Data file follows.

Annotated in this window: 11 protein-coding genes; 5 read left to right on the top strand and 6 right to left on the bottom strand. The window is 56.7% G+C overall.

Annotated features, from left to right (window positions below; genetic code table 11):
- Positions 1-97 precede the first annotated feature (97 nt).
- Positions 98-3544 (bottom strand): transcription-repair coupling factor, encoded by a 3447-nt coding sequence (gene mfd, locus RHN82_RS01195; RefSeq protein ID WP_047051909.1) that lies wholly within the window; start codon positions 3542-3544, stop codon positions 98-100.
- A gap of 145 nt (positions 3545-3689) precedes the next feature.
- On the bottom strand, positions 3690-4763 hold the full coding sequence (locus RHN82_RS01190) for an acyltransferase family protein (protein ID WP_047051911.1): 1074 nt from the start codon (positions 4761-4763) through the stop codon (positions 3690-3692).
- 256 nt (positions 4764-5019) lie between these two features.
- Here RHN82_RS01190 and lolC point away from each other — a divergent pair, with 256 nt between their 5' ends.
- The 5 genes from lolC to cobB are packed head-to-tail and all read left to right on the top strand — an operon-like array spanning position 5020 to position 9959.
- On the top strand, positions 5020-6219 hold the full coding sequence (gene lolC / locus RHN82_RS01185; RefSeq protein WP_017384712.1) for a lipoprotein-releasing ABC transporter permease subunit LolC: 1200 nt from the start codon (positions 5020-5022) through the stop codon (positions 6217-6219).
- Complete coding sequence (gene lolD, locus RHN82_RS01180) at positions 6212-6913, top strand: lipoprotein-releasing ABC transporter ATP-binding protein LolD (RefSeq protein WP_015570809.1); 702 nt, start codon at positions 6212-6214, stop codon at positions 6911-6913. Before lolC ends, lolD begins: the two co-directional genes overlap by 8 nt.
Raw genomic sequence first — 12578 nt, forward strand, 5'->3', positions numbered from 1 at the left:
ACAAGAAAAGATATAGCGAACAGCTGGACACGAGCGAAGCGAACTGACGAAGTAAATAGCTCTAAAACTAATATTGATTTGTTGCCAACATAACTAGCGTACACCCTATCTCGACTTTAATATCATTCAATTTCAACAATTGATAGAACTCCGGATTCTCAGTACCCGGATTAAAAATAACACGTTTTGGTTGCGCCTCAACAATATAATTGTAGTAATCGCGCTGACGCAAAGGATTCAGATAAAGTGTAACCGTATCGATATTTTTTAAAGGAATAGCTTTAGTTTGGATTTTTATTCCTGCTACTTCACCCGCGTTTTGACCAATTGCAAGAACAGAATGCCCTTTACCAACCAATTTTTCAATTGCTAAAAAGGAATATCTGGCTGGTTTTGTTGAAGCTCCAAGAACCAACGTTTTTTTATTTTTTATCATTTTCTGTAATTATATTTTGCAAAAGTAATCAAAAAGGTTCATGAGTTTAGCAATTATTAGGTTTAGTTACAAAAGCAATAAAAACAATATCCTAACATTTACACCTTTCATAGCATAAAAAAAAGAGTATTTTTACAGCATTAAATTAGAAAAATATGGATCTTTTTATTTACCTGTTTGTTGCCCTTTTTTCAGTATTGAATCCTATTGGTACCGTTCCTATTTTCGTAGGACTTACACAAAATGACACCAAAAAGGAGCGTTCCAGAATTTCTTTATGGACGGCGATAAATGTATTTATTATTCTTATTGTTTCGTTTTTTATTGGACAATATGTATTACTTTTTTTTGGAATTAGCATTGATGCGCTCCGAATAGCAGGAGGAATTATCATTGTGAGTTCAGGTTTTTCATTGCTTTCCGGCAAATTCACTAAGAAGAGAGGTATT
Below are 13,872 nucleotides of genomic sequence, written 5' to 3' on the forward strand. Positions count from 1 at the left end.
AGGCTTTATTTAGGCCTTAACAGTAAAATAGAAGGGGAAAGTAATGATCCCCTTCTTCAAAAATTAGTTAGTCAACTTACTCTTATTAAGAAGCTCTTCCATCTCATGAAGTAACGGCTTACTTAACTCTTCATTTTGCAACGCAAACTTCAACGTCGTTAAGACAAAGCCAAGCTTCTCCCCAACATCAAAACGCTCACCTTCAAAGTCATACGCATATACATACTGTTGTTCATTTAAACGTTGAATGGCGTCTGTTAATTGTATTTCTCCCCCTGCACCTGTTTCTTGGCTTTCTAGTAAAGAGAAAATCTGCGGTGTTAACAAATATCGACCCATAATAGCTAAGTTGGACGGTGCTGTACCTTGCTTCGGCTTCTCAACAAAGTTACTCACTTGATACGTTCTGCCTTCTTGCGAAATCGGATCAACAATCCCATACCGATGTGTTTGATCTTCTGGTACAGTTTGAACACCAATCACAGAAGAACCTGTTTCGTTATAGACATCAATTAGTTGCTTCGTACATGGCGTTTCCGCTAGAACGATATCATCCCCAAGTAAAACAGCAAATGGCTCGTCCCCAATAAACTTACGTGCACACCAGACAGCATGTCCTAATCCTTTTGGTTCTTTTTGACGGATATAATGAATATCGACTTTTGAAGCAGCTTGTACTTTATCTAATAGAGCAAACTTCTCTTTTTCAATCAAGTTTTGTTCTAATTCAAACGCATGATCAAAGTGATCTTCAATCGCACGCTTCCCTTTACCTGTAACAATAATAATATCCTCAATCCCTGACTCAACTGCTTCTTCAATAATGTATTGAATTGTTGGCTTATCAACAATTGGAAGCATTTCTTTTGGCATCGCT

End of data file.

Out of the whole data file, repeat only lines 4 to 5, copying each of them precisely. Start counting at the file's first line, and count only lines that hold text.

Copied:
- Positions 98-3544 (bottom strand): transcription-repair coupling factor, encoded by a 3447-nt coding sequence (gene mfd, locus RHN82_RS01195; RefSeq protein ID WP_047051909.1) that lies wholly within the window; start codon positions 3542-3544, stop codon positions 98-100.
- A gap of 145 nt (positions 3545-3689) precedes the next feature.